App stores do this for apps installed via the store; the difference here is that Windows is doing it for every app being installed whether via an app store or not.

Re:Common or not? (1)

rtfa-troll (1340807) | about a year and a half ago | (#41111105)

Don't all app stores do this?

All app stores of course record what Despite what the summary implies, this is completely different from what an app store does. With an app store, you navigate to the app store, you download from it and it's obvious to you that the owner of the app store is going to know what you just did. That's only a privacy violation at the point where they sell the data without you having opted into it.

With the Android app store you can opt out of this simply by side loading those applications you don't want Google to know about (and making sure they don't sync up to somewhere of course). With the Apple app store you can legally opt out of this by buying an Android device as well as your iDevice and using Android whenever you want to be free.

With Windows it's automatically opting you in to sending up a list of all the executables you download. It's very easy for a dissident downloading tor to end up accidentally giving this fact away.

Don't use IE (3, Informative)

mshenrick (1874438) | about a year and a half ago | (#41110533)

It seems from the MSDN link this can be avoided by simply not using Internet Explorer, as if you needed another reason not to

Re:Don't use IE (1)

gewalker (57809) | about a year and a half ago | (#41110655)

If you are correct about this being IE only, there will be plenty of people that never notice the feature in the first place -- as long as they can download their browser of choice without tripping over this feature in the first place. However, for the lazy / ignorant users of IE, Microsoft has finally decided them to punish them for their behavior, certainly this must be a good thing.

Re:Don't use IE (3, Informative)

VGPowerlord (621254) | about a year and a half ago | (#41110943)

It seems from the MSDN link this can be avoided by simply not using Internet Explorer, as if you needed another reason not to

This was IE only in Windows 7 with IE9, but it's built into Windows 8 now [msdn.com]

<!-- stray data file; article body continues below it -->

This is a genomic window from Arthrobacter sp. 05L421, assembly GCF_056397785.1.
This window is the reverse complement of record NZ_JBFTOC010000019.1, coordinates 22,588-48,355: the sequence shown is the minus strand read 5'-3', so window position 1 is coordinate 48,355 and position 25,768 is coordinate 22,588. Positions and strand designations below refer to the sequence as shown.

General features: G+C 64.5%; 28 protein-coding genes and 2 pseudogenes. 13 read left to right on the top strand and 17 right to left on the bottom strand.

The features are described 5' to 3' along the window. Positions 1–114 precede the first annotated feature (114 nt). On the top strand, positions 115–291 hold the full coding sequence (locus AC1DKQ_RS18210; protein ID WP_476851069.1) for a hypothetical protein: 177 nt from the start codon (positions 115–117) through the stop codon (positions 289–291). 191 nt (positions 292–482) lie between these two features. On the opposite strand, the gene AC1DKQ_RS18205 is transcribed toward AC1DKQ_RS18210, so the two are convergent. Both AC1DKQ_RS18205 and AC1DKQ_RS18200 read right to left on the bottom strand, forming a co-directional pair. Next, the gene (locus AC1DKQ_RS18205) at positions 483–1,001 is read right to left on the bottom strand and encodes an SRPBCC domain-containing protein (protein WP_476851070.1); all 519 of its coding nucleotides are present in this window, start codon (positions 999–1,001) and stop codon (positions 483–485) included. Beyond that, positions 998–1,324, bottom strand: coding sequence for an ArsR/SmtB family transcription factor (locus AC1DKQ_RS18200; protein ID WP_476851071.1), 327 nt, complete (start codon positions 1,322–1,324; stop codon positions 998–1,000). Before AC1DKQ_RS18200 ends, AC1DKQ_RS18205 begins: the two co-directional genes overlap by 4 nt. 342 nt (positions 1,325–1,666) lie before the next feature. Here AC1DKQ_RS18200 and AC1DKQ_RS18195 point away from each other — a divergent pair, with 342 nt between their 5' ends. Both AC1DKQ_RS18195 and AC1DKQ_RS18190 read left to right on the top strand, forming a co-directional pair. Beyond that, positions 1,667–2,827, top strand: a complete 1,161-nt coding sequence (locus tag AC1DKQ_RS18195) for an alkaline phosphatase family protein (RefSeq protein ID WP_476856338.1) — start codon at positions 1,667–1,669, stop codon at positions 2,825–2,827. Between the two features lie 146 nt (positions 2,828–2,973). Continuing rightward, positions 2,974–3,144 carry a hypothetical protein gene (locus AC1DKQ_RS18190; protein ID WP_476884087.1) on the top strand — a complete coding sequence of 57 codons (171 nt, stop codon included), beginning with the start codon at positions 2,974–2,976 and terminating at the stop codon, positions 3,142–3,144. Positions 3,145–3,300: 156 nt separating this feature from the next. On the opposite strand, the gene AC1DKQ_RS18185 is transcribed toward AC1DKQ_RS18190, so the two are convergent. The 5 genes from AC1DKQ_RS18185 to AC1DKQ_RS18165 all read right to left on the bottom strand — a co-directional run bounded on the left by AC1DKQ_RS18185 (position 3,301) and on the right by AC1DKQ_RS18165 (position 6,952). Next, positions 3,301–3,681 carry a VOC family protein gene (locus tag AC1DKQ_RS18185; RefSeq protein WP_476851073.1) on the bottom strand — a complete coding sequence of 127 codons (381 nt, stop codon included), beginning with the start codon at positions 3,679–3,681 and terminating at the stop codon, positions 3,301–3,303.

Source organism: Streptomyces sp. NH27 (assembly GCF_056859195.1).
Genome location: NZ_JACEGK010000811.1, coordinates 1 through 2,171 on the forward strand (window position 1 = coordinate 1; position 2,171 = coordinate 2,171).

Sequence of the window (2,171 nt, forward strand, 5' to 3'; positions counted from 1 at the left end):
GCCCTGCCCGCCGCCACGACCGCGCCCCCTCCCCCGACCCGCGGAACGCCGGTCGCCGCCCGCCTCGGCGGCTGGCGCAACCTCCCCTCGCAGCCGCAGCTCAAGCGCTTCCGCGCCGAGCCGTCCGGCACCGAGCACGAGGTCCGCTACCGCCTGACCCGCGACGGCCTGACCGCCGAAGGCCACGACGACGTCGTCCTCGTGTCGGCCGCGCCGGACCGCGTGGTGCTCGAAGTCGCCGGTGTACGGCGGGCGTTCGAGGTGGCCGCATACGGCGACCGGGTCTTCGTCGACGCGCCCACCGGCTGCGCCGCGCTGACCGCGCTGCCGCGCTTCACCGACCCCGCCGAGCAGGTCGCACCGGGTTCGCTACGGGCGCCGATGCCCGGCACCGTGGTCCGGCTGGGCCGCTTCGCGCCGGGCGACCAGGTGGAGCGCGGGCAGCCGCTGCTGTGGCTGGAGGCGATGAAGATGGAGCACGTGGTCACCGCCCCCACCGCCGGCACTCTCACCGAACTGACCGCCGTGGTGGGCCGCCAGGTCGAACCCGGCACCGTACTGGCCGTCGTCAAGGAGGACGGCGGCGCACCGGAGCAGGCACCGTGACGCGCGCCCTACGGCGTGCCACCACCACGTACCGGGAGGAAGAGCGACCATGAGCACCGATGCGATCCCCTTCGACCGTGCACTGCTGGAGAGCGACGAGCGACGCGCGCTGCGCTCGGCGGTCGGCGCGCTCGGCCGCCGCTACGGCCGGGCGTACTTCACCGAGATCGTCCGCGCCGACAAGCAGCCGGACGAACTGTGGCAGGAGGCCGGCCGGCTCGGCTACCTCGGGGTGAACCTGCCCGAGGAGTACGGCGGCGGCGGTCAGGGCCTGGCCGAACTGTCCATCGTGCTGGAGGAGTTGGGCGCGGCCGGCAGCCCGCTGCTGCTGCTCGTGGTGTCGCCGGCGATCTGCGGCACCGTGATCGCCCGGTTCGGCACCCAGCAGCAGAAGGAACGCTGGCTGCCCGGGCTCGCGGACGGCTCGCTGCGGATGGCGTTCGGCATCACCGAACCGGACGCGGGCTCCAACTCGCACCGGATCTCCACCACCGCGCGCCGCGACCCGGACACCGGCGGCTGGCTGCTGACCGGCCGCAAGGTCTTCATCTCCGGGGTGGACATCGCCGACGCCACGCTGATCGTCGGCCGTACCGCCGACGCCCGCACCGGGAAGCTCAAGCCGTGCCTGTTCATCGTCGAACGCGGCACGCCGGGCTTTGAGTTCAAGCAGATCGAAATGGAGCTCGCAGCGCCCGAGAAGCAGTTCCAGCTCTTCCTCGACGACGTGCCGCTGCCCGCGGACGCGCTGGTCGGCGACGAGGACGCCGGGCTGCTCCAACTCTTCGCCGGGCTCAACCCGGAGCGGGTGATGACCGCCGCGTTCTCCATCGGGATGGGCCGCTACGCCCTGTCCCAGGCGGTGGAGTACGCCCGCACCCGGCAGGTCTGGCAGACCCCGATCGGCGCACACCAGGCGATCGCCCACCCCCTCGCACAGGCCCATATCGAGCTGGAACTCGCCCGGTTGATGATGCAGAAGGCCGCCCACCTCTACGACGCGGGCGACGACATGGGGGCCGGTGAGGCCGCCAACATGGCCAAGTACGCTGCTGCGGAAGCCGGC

and applies to all applications marked as downloads.

So, if you download something from Firefox, then attempt to run it, data about it is sent to Microsoft.

Don't try to be apple (3, Insightful)

Dyinobal (1427207) | about a year and a half ago | (#41110543)

Dear Microsoft, don't try to be apple, we already have apple and you'd just be playing catch up and alienating your current customer base to try and get a customer base that already despises you more than your current one.

Re:Don't try to be apple (-1)

Anonymous Coward | about a year and a half ago | (#41110785)

ikr, apple already took all the elitist simpletons who wouldn't care if their mothership keeps tabs on them and leads them by the hand in all of their choices...

Re:Don't try to be apple (0)

Anonymous Coward | about a year and a half ago | (#41111099)

I bet they would pay to get anally probed if the probe was called iProbe. Lucky for them it rounded corners.

Re:Don't try to be apple (4, Insightful)

UnknowingFool (672806) | about a year ago | (#41111189)

You mean don't try to be Apple badly. Even though Lion and Mountain Lion added iOS features, they didn't force iOS as the default UI onto their desktop/laptop OS users.

He put a spin on it (0)

Anonymous Coward | about a year and a half ago | (#41110561)

This is actually the expected behavior of the software. You can also disable it. The blog post is rather bizarre scare-mongering (which would have gone completely unnoticed if it weren't for you-know-what) and he is potentially mistaken about it using SSLv2.

Would it be possible... (4, Interesting)

macbeth66 (204889) | about a year and a half ago | (#41110563)

... to build an app that fakes the install of programs? In other words, overwhelm MS with hundreds of false install notices to them. As certain programs become 'of interest' to certain parties, we add that program to the list. Eventually, the information would become useless and would be abandoned.

Or am I missing something?

Re:Denial of App attack (0)

Anonymous Coward | about a year and a half ago | (#41110699)

DOA - the new denial of service.

Wait... (1, Insightful)

Ryanrule (1657199) | about a year and a half ago | (#41110577)

How do you people thing virus scanners work?

Re:Wait... (4, Informative)

wiedzmin (1269816) | about a year and a half ago | (#41110819)

How do you people thing virus scanners work?

Erm, by checking against a local signature database of known viruses or running local heuristic checks?

Poor comparison (4, Insightful)

wvmarle (1070040) | about a year and a half ago | (#41110579)

Also, it's worth noting that Microsoft is hardly alone in this regard, given the rise of app stores over the past several year. (Not that it exculpates this behavior.)

Can't compare this. If I download something from the Play Store, I know Google knows I install that app. After all I have to log in using my Google account, and use their app to download from their store. Afaik they do not know what I install from third-party sources, like alternative app stores. Nor do they have any right knowing that.